For example, one benefit of registering a trademark with the federal government of the United States is that the registration gives nationwide constructive notice that the trademark is owned by the registrant. Therefore, if another entity uses the mark, they will be treated as though they knew their use of it was a trademark infringement, even if they had no actual knowledge of the registration, or the registrant's use of the mark.
One of the most common examples of constructive notice is in the operation of the real estate recording laws. One of the purposes of these is to impart constructive notice of the contents of documents affecting the title that are recorded in the recorder's offices in the jurisdictions where the real estate lies.
Another common example of constructive notice is found in the law of civil procedure. Where a plaintiff files a lawsuit, but is unable to effect service of process on the defendant because the defendant is in hiding, or their whereabouts are unknown, most states permit the plaintiff to give constructive notice by either posting an announcement of the suit on property known to be owned by the defendant, or by publishing the notice in a local newspaper. Even if the defendant never sees the notice (or, at least, if it can not be proven that the defendant saw it), the court will go forward with the case as though the defendant was fully aware of the proceedings. In such a case, however, the defendant can later challenge the jurisdiction of the court to hear the case, at which time the plaintiff usually has to prove that he tried to effect service of process by other means, and was unable to do so. A "lis pendens" notice is a document filed in the public records which, according to the laws of many states, provides constructive notice of pending litigation which could affect title to the property.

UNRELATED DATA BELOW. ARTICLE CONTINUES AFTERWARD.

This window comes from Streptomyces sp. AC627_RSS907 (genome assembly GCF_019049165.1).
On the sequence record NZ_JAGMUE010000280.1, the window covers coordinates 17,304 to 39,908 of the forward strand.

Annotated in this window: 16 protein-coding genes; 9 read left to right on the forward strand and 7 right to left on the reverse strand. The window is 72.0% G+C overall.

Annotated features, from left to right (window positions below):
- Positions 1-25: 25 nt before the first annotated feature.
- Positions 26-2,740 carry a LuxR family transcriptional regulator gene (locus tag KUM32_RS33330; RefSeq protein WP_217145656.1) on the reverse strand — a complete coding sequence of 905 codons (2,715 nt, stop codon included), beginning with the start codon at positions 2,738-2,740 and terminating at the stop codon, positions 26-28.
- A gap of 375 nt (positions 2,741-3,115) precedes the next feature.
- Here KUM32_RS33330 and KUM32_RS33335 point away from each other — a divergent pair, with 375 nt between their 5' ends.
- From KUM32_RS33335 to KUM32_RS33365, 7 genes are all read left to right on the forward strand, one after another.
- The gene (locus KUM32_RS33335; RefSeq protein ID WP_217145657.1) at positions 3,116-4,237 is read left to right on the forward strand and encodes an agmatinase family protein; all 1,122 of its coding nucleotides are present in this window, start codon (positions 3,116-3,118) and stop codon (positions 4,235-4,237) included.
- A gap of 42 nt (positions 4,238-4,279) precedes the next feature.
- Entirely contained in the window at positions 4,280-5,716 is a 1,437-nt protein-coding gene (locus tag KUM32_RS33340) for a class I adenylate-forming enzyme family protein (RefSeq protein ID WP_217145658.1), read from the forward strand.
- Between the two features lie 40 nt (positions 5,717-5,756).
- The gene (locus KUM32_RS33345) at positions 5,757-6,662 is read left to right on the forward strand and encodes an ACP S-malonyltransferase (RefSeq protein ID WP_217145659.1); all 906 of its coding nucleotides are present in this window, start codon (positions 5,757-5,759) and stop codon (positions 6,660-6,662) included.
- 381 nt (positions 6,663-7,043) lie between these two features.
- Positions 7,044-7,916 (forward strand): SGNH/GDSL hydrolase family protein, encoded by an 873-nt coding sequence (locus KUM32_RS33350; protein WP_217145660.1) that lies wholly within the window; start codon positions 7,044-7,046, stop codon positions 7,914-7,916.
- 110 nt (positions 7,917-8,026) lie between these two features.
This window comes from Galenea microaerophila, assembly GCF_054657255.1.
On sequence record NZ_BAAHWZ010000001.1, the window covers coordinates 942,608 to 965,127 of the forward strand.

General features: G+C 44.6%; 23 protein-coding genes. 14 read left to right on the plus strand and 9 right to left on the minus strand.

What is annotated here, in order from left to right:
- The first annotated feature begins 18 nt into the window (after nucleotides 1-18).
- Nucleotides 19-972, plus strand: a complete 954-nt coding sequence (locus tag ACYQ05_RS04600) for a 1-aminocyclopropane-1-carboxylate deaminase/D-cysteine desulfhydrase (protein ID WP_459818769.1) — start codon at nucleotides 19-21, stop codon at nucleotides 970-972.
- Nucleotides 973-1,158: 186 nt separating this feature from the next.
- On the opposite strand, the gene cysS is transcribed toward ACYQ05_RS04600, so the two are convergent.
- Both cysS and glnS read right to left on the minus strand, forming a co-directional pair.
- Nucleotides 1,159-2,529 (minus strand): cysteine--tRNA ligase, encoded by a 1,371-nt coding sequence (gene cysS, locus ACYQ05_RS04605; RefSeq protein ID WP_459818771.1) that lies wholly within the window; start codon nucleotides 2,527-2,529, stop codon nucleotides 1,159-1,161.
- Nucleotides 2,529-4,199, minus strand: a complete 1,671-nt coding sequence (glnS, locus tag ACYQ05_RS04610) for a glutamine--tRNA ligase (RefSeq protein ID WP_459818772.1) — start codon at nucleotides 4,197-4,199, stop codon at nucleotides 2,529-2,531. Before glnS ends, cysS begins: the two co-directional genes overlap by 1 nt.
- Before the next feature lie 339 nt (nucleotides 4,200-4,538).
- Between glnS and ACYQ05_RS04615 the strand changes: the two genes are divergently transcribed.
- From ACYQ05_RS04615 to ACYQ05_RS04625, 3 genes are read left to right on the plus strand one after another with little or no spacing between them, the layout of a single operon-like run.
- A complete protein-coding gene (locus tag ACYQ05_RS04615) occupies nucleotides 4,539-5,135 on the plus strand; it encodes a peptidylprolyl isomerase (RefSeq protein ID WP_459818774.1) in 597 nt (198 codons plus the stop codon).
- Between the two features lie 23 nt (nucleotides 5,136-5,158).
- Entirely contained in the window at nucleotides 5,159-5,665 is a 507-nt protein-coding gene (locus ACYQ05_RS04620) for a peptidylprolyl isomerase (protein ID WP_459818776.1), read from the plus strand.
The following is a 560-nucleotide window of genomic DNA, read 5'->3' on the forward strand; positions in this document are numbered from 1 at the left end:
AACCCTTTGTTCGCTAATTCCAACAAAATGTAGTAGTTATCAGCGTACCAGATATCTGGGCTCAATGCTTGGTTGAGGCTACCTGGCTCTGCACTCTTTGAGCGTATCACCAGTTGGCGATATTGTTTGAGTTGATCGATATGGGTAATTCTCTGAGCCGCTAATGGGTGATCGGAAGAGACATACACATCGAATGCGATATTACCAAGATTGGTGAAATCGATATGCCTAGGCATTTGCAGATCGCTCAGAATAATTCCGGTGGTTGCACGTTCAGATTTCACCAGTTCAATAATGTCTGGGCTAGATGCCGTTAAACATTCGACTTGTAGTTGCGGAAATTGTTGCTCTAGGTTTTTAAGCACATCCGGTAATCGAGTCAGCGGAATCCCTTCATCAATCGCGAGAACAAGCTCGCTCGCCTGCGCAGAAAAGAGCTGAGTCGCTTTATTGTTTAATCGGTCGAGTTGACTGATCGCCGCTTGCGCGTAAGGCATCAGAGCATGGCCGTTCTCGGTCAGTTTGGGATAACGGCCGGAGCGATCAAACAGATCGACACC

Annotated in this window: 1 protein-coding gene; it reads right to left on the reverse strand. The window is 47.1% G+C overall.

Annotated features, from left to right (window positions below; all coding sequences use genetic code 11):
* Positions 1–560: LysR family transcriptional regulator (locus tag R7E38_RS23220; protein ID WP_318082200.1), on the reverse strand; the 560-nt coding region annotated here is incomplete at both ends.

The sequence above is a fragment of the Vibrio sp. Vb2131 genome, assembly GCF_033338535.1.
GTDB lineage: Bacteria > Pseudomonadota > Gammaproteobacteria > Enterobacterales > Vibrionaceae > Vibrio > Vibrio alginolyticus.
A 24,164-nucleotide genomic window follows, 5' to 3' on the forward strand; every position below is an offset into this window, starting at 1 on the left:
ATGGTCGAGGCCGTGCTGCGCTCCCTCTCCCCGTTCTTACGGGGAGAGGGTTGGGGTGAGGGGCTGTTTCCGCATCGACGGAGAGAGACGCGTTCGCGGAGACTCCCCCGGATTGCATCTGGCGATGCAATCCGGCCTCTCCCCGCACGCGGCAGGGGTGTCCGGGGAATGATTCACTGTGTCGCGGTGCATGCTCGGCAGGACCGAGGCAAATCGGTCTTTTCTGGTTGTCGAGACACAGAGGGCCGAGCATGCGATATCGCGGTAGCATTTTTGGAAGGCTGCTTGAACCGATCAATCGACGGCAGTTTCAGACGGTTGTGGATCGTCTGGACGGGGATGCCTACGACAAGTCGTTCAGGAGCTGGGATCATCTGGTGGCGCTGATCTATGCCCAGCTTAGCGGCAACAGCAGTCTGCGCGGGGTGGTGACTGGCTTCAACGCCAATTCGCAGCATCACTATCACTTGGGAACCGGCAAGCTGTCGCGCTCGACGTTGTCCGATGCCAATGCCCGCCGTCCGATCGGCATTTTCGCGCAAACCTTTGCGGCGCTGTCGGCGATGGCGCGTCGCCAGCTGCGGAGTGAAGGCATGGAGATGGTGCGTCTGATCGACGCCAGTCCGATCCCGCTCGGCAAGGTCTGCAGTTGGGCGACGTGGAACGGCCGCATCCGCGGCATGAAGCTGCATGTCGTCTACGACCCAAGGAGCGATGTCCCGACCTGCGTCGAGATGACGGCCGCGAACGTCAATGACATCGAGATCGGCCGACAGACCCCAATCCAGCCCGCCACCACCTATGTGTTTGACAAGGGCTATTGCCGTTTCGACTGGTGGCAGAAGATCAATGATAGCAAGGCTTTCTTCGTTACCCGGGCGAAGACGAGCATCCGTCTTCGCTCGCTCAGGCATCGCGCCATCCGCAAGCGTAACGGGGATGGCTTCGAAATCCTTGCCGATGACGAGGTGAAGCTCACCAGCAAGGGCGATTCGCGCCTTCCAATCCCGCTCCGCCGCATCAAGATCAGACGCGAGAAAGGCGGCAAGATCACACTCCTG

Constructive notice can be used to impose liability for negligence in tort actions against landholder defendants. When there is no actual notice to a defendant of a hazardous condition, there may nevertheless be constructive notice. If the defendant would have been aware of the condition by being reasonably attentive, the defendant has constructive notice.
Various forms of constructive notice have been challenged in the United States Supreme Court as violating due process. While the Court has generally upheld such practices, there have been some exceptions to this, such as in Mullane v. Central Hanover Bank & Trust Co., 339 U.S. 306 (1950), where the court held that notice must be "reasonably calculated" to reach known parties to a proceeding.